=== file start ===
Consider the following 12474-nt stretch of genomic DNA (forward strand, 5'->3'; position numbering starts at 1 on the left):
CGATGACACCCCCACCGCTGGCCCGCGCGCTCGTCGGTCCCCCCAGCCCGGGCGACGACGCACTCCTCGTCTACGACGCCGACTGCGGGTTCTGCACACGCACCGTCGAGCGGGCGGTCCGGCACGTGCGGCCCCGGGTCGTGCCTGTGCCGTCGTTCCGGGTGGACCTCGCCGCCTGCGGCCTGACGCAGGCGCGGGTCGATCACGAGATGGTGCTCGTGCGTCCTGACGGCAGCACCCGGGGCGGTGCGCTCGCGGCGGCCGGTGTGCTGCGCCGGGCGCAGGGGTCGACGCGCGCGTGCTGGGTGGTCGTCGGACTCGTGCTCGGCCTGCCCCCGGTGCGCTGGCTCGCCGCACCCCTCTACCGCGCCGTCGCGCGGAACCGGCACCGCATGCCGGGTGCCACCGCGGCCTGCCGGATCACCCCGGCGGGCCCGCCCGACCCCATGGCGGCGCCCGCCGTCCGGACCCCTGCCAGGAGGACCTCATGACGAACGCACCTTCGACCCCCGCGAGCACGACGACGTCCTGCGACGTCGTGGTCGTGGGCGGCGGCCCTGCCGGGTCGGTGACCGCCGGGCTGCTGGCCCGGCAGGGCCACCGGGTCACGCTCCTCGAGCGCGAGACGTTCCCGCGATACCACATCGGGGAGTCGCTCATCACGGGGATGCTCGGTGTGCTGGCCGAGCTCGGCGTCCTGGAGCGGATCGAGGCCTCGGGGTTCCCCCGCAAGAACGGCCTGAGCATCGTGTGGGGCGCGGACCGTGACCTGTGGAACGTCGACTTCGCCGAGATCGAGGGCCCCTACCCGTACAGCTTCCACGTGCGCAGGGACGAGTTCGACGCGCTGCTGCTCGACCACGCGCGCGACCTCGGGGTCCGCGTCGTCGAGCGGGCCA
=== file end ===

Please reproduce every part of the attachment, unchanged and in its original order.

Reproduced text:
Consider the following 12474-nt stretch of genomic DNA (forward strand, 5'->3'; position numbering starts at 1 on the left):
CGATGACACCCCCACCGCTGGCCCGCGCGCTCGTCGGTCCCCCCAGCCCGGGCGACGACGCACTCCTCGTCTACGACGCCGACTGCGGGTTCTGCACACGCACCGTCGAGCGGGCGGTCCGGCACGTGCGGCCCCGGGTCGTGCCTGTGCCGTCGTTCCGGGTGGACCTCGCCGCCTGCGGCCTGACGCAGGCGCGGGTCGATCACGAGATGGTGCTCGTGCGTCCTGACGGCAGCACCCGGGGCGGTGCGCTCGCGGCGGCCGGTGTGCTGCGCCGGGCGCAGGGGTCGACGCGCGCGTGCTGGGTGGTCGTCGGACTCGTGCTCGGCCTGCCCCCGGTGCGCTGGCTCGCCGCACCCCTCTACCGCGCCGTCGCGCGGAACCGGCACCGCATGCCGGGTGCCACCGCGGCCTGCCGGATCACCCCGGCGGGCCCGCCCGACCCCATGGCGGCGCCCGCCGTCCGGACCCCTGCCAGGAGGACCTCATGACGAACGCACCTTCGACCCCCGCGAGCACGACGACGTCCTGCGACGTCGTGGTCGTGGGCGGCGGCCCTGCCGGGTCGGTGACCGCCGGGCTGCTGGCCCGGCAGGGCCACCGGGTCACGCTCCTCGAGCGCGAGACGTTCCCGCGATACCACATCGGGGAGTCGCTCATCACGGGGATGCTCGGTGTGCTGGCCGAGCTCGGCGTCCTGGAGCGGATCGAGGCCTCGGGGTTCCCCCGCAAGAACGGCCTGAGCATCGTGTGGGGCGCGGACCGTGACCTGTGGAACGTCGACTTCGCCGAGATCGAGGGCCCCTACCCGTACAGCTTCCACGTGCGCAGGGACGAGTTCGACGCGCTGCTGCTCGACCACGCGCGCGACCTCGGGGTCCGCGTCGTCGAGCGGGCCA